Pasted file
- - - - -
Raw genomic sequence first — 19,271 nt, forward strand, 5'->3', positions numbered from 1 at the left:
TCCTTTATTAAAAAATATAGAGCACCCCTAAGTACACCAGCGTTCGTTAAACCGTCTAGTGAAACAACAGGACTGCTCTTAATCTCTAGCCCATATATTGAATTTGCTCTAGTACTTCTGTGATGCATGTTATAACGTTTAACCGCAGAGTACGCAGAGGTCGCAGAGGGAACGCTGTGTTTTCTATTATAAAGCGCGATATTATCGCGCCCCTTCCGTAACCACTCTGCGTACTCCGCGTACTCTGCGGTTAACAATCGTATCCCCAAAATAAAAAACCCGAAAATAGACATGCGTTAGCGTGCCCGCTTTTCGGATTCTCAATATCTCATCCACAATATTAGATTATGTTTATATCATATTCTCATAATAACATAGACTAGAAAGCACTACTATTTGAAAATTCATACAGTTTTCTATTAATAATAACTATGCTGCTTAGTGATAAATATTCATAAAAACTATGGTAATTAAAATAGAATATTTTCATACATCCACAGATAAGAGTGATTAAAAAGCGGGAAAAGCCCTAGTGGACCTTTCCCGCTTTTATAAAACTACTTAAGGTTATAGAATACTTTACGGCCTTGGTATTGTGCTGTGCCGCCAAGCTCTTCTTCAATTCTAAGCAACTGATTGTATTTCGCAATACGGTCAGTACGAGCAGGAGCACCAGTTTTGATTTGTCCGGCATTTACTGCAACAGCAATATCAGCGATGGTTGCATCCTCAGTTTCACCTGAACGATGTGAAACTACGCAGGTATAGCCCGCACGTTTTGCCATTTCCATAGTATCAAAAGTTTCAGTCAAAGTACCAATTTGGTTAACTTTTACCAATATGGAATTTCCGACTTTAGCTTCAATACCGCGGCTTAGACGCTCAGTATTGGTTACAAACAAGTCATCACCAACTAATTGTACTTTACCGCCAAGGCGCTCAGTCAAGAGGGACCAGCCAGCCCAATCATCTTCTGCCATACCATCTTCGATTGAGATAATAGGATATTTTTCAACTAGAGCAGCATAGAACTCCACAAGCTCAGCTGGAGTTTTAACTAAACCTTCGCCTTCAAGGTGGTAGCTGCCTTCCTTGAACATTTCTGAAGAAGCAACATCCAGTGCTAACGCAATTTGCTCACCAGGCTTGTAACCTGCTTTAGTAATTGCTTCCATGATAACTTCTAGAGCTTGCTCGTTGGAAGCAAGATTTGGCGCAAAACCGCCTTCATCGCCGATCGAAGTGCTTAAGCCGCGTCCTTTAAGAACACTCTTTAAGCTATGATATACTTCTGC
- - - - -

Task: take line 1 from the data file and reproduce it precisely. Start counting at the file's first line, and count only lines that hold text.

Raw genomic sequence first — 19,271 nt, forward strand, 5'->3', positions numbered from 1 at the left: